Road safety call to cut back hedges

First published in Truro
Last updated

Now is the time to check whether your hedges and trees need pruning, particularly by the roadside, and to carry out any required work, say highways experts Cormac.

Maintenance is needed to ensure that the county’s roads are safe for motorists, cyclists, horse riders and pedestrians. This includes vegetation along pavements and public rights of way.

With over 4,500 miles of road in Cornwall, many bordered by hedges, bushes and trees, boundary hedges on private land are the responsibility of the landowner or occupier. 

Overgrown hedges growing over pavements can force pedestrians out into the road, putting them at risk from passing traffic.

They can also cause problems for delivery vehicles serving farms - the loss of a wing mirror can result in a repair cost of £500 and a side sheet, if torn, can cost in the region of £2,000 to replace.

 The vehicle owner can try and reclaim these costs from the owner of the property concerned.

The Cornwall Highways leaflet Cornish Roadside Hedge Management offers advice to landowners on how and when to cut hedges to ensure road safety is not compromised and to encourage biodiversity.

The leaflet was produced with input from ‘The Cornish Hedge Group’ - 18 voluntary and statutory organisations concerned with farming, conservation and public interests in Cornwall.

More information can be found at www.cornwall.gov.uk – type ‘Cornish Roadside Hedge Management into the search engine.

Comments (2)

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11:57am Thu 14 Feb 13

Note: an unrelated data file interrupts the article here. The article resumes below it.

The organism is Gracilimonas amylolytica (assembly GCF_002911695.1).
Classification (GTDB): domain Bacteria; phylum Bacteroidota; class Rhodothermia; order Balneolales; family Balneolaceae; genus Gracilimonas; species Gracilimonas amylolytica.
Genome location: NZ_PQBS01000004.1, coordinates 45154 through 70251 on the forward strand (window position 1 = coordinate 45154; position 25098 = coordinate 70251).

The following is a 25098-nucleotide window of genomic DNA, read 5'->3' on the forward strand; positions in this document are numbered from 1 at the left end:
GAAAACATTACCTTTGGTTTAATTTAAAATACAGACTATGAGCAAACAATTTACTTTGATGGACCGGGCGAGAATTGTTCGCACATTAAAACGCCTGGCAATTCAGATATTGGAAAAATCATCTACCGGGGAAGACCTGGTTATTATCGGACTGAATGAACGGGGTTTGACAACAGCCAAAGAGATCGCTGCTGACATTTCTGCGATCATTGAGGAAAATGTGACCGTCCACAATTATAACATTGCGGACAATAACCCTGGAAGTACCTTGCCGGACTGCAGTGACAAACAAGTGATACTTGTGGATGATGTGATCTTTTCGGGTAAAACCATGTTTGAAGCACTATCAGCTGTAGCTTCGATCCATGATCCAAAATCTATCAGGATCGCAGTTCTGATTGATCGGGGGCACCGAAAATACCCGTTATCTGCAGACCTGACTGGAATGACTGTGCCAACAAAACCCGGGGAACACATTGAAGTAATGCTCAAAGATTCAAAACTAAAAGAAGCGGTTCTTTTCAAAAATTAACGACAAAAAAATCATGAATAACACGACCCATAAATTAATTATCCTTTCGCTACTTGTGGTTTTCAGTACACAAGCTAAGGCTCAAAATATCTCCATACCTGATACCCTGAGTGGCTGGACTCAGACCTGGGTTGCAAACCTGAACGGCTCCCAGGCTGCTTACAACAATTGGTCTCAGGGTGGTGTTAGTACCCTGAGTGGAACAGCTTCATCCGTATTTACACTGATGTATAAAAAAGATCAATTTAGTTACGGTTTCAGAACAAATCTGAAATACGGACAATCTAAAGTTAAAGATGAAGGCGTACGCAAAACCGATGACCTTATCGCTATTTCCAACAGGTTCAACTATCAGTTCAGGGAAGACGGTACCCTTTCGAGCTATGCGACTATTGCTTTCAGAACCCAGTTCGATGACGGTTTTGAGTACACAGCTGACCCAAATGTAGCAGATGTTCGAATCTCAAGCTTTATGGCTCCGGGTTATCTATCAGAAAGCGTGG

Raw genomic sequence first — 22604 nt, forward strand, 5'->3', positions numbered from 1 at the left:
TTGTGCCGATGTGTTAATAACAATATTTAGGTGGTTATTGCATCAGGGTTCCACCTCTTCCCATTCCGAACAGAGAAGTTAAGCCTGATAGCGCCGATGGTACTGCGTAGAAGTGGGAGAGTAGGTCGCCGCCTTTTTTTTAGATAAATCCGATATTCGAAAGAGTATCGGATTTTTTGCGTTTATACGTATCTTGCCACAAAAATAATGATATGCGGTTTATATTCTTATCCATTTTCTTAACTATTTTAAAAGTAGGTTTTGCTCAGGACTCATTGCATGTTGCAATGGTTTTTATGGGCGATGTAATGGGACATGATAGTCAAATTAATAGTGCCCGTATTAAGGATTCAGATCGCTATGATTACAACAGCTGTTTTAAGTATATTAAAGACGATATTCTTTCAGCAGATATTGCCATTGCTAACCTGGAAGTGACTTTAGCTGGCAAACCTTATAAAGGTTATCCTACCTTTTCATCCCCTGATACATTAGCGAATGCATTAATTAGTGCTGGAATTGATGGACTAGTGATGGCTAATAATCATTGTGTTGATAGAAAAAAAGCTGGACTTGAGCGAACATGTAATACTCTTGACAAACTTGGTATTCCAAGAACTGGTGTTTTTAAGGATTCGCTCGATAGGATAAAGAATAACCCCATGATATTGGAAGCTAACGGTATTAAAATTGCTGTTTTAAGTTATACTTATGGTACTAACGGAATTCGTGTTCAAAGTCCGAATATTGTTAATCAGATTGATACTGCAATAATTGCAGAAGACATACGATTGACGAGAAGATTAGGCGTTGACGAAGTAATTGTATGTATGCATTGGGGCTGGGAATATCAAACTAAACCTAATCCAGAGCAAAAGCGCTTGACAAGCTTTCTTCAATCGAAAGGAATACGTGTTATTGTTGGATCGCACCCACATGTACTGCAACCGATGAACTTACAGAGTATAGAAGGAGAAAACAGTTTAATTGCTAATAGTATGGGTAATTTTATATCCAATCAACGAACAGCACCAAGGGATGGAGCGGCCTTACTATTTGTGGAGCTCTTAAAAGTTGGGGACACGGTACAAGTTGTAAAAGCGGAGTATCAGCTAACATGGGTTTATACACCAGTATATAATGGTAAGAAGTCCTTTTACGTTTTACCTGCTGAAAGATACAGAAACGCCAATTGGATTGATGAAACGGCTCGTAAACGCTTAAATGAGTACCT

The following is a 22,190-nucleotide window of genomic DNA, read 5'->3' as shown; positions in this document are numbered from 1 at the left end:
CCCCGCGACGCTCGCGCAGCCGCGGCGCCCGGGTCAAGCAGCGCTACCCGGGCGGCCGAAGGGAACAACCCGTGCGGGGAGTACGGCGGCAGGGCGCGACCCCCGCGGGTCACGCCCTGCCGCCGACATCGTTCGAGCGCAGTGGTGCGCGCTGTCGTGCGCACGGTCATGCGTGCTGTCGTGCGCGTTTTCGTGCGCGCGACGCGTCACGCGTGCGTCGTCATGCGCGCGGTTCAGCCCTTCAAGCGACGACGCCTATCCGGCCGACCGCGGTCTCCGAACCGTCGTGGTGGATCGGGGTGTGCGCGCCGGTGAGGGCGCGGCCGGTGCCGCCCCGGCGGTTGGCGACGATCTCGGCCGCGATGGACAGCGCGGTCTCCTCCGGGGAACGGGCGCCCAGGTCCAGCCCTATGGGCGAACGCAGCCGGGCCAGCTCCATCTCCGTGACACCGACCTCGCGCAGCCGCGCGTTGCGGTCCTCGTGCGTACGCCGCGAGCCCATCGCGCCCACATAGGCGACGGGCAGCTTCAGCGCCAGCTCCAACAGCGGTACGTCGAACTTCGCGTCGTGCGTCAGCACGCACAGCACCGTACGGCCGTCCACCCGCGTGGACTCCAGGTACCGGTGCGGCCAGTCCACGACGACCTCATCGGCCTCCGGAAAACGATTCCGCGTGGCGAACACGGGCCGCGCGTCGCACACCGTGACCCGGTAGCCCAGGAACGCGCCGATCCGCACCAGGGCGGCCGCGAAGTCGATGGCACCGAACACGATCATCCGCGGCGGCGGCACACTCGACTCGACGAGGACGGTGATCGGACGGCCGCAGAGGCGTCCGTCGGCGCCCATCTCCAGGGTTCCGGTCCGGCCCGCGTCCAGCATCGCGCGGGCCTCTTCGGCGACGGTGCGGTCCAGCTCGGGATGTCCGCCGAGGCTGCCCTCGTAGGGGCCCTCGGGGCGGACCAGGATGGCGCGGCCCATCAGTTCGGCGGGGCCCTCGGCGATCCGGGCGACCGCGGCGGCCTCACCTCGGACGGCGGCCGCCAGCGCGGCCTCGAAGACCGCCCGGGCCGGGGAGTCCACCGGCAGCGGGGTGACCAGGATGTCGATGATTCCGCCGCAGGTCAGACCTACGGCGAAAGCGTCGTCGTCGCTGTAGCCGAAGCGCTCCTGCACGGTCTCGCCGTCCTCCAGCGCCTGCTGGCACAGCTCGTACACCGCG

Gill Zella Martin 09 says...

Cornwall Council highways department, now is the time to start filling those potholes, particularly on bus routes and school bus routes, so that vehicles have some sort of adhesion to the road surface. The danger to motorcyclists and cyclists is particularly enhanced by the presence of potholes, and the damage to car suspensions can be a costly business.
You have in place lots of pretty red signs saying temporary road surface, presumably as a legal get out clause, however, the question remains, how long is 'temporary' ?
Cornwall Council highways department, now is the time to start filling those potholes, particularly on bus routes and school bus routes, so that vehicles have some sort of adhesion to the road surface. The danger to motorcyclists and cyclists is particularly enhanced by the presence of potholes, and the damage to car suspensions can be a costly business. You have in place lots of pretty red signs saying temporary road surface, presumably as a legal get out clause, however, the question remains, how long is 'temporary' ? Gill Zella Martin 09
  • Score: 0

12:42pm Thu 14 Feb 13

Wave says...

A landowner, I presume can also claim against any driver who damages their brambles or stones in their hedge.
It works both ways.
A landowner, I presume can also claim against any driver who damages their brambles or stones in their hedge. It works both ways. Wave
  • Score: 0

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